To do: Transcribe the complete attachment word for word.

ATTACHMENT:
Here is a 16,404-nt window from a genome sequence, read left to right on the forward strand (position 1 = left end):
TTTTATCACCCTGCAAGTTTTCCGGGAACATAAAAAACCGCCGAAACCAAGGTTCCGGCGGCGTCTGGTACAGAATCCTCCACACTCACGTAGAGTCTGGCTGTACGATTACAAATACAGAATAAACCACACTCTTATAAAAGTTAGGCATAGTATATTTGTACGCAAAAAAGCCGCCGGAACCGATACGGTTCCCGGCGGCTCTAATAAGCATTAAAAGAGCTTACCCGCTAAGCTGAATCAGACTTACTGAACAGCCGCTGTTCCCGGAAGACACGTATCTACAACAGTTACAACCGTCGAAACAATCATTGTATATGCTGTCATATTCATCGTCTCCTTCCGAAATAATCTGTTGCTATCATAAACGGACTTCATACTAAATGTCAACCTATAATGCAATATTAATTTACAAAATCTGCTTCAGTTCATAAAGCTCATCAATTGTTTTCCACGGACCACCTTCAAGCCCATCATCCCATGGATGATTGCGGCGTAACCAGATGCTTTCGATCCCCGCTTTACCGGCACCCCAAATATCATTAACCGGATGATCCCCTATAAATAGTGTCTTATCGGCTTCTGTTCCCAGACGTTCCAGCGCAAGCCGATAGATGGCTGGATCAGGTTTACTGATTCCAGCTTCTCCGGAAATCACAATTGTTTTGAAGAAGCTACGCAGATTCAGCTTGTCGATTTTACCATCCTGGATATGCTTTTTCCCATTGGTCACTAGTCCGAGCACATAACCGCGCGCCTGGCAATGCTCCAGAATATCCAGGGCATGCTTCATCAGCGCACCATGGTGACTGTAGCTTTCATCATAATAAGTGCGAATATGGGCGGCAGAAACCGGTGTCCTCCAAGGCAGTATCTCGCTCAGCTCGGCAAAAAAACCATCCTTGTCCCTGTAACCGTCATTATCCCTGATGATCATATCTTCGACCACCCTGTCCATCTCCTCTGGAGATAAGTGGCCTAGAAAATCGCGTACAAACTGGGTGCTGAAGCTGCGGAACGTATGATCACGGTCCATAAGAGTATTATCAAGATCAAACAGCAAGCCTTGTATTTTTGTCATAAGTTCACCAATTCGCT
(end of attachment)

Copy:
Here is a 16,404-nt window from a genome sequence, read left to right on the forward strand (position 1 = left end):
TTTTATCACCCTGCAAGTTTTCCGGGAACATAAAAAACCGCCGAAACCAAGGTTCCGGCGGCGTCTGGTACAGAATCCTCCACACTCACGTAGAGTCTGGCTGTACGATTACAAATACAGAATAAACCACACTCTTATAAAAGTTAGGCATAGTATATTTGTACGCAAAAAAGCCGCCGGAACCGATACGGTTCCCGGCGGCTCTAATAAGCATTAAAAGAGCTTACCCGCTAAGCTGAATCAGACTTACTGAACAGCCGCTGTTCCCGGAAGACACGTATCTACAACAGTTACAACCGTCGAAACAATCATTGTATATGCTGTCATATTCATCGTCTCCTTCCGAAATAATCTGTTGCTATCATAAACGGACTTCATACTAAATGTCAACCTATAATGCAATATTAATTTACAAAATCTGCTTCAGTTCATAAAGCTCATCAATTGTTTTCCACGGACCACCTTCAAGCCCATCATCCCATGGATGATTGCGGCGTAACCAGATGCTTTCGATCCCCGCTTTACCGGCACCCCAAATATCATTAACCGGATGATCCCCTATAAATAGTGTCTTATCGGCTTCTGTTCCCAGACGTTCCAGCGCAAGCCGATAGATGGCTGGATCAGGTTTACTGATTCCAGCTTCTCCGGAAATCACAATTGTTTTGAAGAAGCTACGCAGATTCAGCTTGTCGATTTTACCATCCTGGATATGCTTTTTCCCATTGGTCACTAGTCCGAGCACATAACCGCGCGCCTGGCAATGCTCCAGAATATCCAGGGCATGCTTCATCAGCGCACCATGGTGACTGTAGCTTTCATCATAATAAGTGCGAATATGGGCGGCAGAAACCGGTGTCCTCCAAGGCAGTATCTCGCTCAGCTCGGCAAAAAAACCATCCTTGTCCCTGTAACCGTCATTATCCCTGATGATCATATCTTCGACCACCCTGTCCATCTCCTCTGGAGATAAGTGGCCTAGAAAATCGCGTACAAACTGGGTGCTGAAGCTGCGGAACGTATGATCACGGTCCATAAGAGTATTATCAAGATCAAACAGCAAGCCTTGTATTTTTGTCATAAGTTCACCAATTCGCT